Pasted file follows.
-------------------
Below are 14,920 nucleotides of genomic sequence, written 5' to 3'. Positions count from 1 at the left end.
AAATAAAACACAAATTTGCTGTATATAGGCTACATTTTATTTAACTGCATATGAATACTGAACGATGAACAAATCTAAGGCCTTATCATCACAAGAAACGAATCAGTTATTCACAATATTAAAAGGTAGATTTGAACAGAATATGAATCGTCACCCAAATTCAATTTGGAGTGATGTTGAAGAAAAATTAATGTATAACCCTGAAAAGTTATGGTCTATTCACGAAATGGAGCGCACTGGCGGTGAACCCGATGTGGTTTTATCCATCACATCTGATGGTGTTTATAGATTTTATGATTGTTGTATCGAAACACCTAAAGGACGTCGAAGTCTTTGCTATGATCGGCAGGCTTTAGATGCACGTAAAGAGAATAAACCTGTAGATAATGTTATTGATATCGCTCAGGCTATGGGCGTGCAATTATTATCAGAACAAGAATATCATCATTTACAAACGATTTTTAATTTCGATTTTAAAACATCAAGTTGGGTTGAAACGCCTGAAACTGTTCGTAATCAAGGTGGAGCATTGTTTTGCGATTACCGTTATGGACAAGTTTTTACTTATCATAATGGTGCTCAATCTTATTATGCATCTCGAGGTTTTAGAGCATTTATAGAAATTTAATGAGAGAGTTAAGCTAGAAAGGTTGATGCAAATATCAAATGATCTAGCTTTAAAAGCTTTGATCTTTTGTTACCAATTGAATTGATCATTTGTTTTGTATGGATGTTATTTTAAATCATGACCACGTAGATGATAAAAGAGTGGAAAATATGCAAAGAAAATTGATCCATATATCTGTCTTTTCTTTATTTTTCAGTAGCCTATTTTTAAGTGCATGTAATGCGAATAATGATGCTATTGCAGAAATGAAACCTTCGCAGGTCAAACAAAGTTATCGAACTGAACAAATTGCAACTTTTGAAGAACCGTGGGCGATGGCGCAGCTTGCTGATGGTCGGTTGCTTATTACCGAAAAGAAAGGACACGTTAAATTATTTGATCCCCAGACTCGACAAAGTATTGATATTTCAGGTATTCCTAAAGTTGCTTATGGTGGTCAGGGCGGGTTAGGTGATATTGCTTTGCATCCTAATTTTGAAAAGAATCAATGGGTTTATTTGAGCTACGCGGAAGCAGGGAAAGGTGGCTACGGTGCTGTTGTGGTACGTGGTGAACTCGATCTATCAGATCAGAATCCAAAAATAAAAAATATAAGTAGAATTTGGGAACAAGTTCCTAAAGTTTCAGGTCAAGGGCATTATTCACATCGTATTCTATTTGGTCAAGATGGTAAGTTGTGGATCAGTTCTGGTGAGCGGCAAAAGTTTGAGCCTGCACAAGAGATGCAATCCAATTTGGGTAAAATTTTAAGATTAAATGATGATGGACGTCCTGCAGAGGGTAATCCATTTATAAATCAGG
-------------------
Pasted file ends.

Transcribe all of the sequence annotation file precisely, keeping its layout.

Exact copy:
Below are 14,920 nucleotides of genomic sequence, written 5' to 3'. Positions count from 1 at the left end.
AAATAAAACACAAATTTGCTGTATATAGGCTACATTTTATTTAACTGCATATGAATACTGAACGATGAACAAATCTAAGGCCTTATCATCACAAGAAACGAATCAGTTATTCACAATATTAAAAGGTAGATTTGAACAGAATATGAATCGTCACCCAAATTCAATTTGGAGTGATGTTGAAGAAAAATTAATGTATAACCCTGAAAAGTTATGGTCTATTCACGAAATGGAGCGCACTGGCGGTGAACCCGATGTGGTTTTATCCATCACATCTGATGGTGTTTATAGATTTTATGATTGTTGTATCGAAACACCTAAAGGACGTCGAAGTCTTTGCTATGATCGGCAGGCTTTAGATGCACGTAAAGAGAATAAACCTGTAGATAATGTTATTGATATCGCTCAGGCTATGGGCGTGCAATTATTATCAGAACAAGAATATCATCATTTACAAACGATTTTTAATTTCGATTTTAAAACATCAAGTTGGGTTGAAACGCCTGAAACTGTTCGTAATCAAGGTGGAGCATTGTTTTGCGATTACCGTTATGGACAAGTTTTTACTTATCATAATGGTGCTCAATCTTATTATGCATCTCGAGGTTTTAGAGCATTTATAGAAATTTAATGAGAGAGTTAAGCTAGAAAGGTTGATGCAAATATCAAATGATCTAGCTTTAAAAGCTTTGATCTTTTGTTACCAATTGAATTGATCATTTGTTTTGTATGGATGTTATTTTAAATCATGACCACGTAGATGATAAAAGAGTGGAAAATATGCAAAGAAAATTGATCCATATATCTGTCTTTTCTTTATTTTTCAGTAGCCTATTTTTAAGTGCATGTAATGCGAATAATGATGCTATTGCAGAAATGAAACCTTCGCAGGTCAAACAAAGTTATCGAACTGAACAAATTGCAACTTTTGAAGAACCGTGGGCGATGGCGCAGCTTGCTGATGGTCGGTTGCTTATTACCGAAAAGAAAGGACACGTTAAATTATTTGATCCCCAGACTCGACAAAGTATTGATATTTCAGGTATTCCTAAAGTTGCTTATGGTGGTCAGGGCGGGTTAGGTGATATTGCTTTGCATCCTAATTTTGAAAAGAATCAATGGGTTTATTTGAGCTACGCGGAAGCAGGGAAAGGTGGCTACGGTGCTGTTGTGGTACGTGGTGAACTCGATCTATCAGATCAGAATCCAAAAATAAAAAATATAAGTAGAATTTGGGAACAAGTTCCTAAAGTTTCAGGTCAAGGGCATTATTCACATCGTATTCTATTTGGTCAAGATGGTAAGTTGTGGATCAGTTCTGGTGAGCGGCAAAAGTTTGAGCCTGCACAAGAGATGCAATCCAATTTGGGTAAAATTTTAAGATTAAATGATGATGGACGTCCTGCAGAGGGTAATCCATTTATAAATCAGG